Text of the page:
held a food treat as reward for a correct choice in 10 sessions per puppy. Group mean (n = 12)
memory errors were 6.9 and 4.6 for the low- and high-DHA diet.
From 3 weeks of age, puppies consumed a soaked, commercial diet supplemented, as percentage of
total fat intake, with 3% corn oil or 2% DHA plus 1% arachidonic acid (11, 12). Fatty acid sources are
not given. The diet contained less than 0.02% DHA (13). Nine weeks later, each puppy was tested on
navigating through a rectangular maze to a food reward. Group mean (n = 20) failures in solving the
maze during the second set of 9 sessions were 4.2 and 2.8 for the control and DHA supplement.
Three other cognitive tests were without diet effect (12).
DHA dose response
Until one year of age, weanling puppies (16/dietary group) were fed one of three commercial dry
foods differing in ingredients and supplements, and also in omega-3 fatty acids (14). The contents of
ALA-EPA-DHA-LA were 0.12-<0.01-<0.01-2.6, 0.12-0.13-0.10-2.8 and 0.80-0.31-0.19-3.6, in terms of
percentages of the diets as fed. Clearly, DHA was not the only dietary variable. The profile of the
maternal diet was 0.17-<0.01-0.01-2.1.
Seven visual discrimination learning and memory tests were done in blinded fashion. In three tasks,
puppies fed the diet with 0.19% DHA outperformed their counterparts that consumed less DHA. In
two of these tasks there was no DHA dose response: the diets with <0.01 or 0.10% DHA gave similar
results. Despite substantial ALA supply, puppies fed least DHA had reduced retina function as based
1. National Research Council. Nutrient requirements of dogs and cats. The National Academies Press.
Washington, DC, 2006.
2. Heinemann KM, Waldron MK, Bigley KE, Lees GE, Bauer JE. Long-chain (n-3) polyunsaturated fatty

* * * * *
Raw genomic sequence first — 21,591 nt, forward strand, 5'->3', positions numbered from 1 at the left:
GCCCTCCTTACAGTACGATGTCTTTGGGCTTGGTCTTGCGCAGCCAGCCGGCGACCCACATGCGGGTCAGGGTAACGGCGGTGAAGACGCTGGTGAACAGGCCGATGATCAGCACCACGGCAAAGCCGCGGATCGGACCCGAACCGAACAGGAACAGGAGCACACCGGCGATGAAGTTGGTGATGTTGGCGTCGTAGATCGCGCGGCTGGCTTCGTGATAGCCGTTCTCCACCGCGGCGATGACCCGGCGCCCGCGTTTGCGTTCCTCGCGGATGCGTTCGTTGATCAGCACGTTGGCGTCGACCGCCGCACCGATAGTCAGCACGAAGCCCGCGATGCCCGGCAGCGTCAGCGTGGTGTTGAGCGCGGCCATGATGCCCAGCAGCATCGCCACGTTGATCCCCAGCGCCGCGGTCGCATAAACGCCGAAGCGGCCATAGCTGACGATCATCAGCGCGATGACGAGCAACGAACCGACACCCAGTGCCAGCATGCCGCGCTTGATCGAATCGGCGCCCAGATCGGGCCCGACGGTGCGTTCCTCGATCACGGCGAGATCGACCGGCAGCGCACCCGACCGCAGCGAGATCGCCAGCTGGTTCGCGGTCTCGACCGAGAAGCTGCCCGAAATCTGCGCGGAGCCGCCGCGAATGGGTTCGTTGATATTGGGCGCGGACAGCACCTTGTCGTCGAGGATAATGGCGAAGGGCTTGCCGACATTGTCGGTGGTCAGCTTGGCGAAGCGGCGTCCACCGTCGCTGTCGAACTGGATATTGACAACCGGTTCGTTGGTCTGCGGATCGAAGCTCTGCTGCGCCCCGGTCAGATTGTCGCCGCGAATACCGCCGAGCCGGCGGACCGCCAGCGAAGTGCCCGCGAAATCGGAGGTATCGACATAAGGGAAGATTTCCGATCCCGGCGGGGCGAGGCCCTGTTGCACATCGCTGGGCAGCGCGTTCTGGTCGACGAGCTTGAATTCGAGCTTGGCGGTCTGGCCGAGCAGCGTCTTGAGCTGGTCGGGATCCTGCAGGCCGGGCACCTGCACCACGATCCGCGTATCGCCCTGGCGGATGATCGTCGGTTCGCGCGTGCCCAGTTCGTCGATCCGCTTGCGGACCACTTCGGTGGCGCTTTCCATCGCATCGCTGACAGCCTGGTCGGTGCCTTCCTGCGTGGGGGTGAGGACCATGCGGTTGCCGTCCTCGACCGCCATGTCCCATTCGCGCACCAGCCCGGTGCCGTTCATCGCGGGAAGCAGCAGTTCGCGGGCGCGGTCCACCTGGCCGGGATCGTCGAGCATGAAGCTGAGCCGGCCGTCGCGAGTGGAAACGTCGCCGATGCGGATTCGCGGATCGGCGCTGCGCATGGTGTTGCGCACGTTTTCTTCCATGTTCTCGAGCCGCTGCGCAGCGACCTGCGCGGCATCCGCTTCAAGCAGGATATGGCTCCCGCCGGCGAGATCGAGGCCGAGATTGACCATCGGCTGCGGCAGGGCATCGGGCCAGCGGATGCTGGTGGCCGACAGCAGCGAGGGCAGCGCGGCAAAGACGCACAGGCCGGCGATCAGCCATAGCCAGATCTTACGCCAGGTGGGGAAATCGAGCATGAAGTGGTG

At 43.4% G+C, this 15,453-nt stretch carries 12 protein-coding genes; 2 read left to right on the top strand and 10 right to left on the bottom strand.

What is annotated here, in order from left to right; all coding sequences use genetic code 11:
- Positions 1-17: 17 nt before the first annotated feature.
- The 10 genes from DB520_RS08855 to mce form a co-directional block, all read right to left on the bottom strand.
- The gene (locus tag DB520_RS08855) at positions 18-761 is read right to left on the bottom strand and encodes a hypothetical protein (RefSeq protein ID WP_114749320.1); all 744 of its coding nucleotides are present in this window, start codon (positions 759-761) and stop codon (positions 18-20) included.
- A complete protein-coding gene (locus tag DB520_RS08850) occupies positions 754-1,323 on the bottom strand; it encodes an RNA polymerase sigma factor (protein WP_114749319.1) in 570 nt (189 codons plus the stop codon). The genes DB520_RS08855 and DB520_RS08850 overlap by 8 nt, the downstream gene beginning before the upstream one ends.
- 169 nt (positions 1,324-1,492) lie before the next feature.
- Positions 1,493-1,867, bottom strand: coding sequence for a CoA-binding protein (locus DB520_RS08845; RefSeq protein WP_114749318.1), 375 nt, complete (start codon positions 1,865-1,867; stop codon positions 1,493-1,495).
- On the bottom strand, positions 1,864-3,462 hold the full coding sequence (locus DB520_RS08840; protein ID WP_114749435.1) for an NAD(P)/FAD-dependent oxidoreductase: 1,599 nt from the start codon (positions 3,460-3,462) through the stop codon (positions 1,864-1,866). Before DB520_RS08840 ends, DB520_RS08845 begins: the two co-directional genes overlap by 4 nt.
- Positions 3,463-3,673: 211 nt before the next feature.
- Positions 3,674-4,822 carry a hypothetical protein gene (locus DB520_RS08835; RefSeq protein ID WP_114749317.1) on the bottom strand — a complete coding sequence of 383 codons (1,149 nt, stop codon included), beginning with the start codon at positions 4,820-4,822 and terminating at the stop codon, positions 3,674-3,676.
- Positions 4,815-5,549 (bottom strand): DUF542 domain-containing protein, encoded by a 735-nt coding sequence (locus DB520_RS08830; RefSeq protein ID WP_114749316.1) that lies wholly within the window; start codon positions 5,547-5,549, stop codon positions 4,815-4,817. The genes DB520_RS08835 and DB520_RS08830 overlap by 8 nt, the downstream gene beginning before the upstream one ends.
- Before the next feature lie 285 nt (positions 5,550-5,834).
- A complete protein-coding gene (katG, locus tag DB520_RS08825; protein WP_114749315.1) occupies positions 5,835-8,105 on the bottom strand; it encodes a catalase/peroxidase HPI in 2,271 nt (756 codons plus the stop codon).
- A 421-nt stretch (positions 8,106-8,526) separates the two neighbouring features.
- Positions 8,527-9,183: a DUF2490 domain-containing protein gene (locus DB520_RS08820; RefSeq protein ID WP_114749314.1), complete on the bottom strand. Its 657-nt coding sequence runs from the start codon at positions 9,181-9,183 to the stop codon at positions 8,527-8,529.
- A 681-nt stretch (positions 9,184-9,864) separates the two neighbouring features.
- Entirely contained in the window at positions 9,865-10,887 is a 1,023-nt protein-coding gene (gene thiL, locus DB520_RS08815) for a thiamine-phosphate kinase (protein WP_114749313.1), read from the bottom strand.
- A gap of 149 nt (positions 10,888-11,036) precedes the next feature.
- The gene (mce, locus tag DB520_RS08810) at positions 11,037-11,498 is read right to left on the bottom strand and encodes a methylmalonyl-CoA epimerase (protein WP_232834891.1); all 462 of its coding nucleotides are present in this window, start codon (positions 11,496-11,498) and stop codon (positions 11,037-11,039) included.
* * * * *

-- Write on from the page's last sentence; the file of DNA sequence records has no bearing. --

acids are more efficient than α-linolenic acid in improving electroretinogram responses of puppies
exposed during gestation, lactation and weaning. J Nutr 2005; 135: 1960-1966.
3. Kelly RL, Lepine AJ, Shyan-Norwalt MR, Burr JR, Reinhart GA. Nutrition and DHA. Impact of
maternal and post-weaning nutrition on puppy trainability.
4. Kelley RL. Methods and kits for enhancing ability to learn in a puppy or kitten. United States
Patent US2005/0075399 A1
5. Anonymous. Eukanuba is the only pet food clinically shown to improve puppies’ ability to learn.
Eur J Companion Anim Pract 2005; 15: 15.
6. Kelley R, Lepine A. Improving puppy trainability through nutrition. In: Advances in puppy & kitten
health care. The IAMS Company, Geneva, 2005, pp 28-33.
7. Hoffman L, Kelley R, Waltz D. For smarter, more trainable puppies: Effect of docosahexaenoic acid
on puppy trainability. IAMS Company, 2007 (ADSB #07356100)
8. Kelley R. Linking puppy trainability and nutrient status. Proceedings NAVC Conference 2008; 22:
9. Kelley R, Lepine J. Supplementation with docosahexaenoic acid (DHA) improves cognitive
performance in growing puppies. The Veterinarian 2014; Issue 12/April: 10-12.
10. Kelley RL, Lepine AJ. Un supplemento di acido docoesanoico (DHA) nella dieta post-svezzamento
potenzia le capacità d’apprendimento dei cuccioli in crescita. AIVPA Journal 2014; 2: 8-10.
11. Reynolds AJ, Waldron M, Wilsson E, Leavitt Y, Dunlap A, Bailey K. Effect of long-chain
polyunsaturated fatty acid supplementation on mental stability, problem solving ability, and learned
pattern retention in young, growing dogs. Proceedings Nestlé Purina Nutrition Forum 2005, p 74.
12. Waldron MK, Reynolds AJ. Methods and composition for improving cognitive function. United
States Patent US2009/0203786 A1
13. Davenport GM, Kelley RL, Altom EK, Lepine AJ. Dietary methods for canine performance
enhancement. United States Patent US2003/0194478 A1
14. Zicker SC, Jewell DE, Yamka RM, Milgram NW. Evaluation of cognitive learning, memory,
psychomotor, immunologic, and retinal functions in healthy puppies fed foods fortified with
docosahexaenoic acid-rich fish oil from 8 to 52 weeks of age. J Am Vet Med Assoc 2012; 241: 583-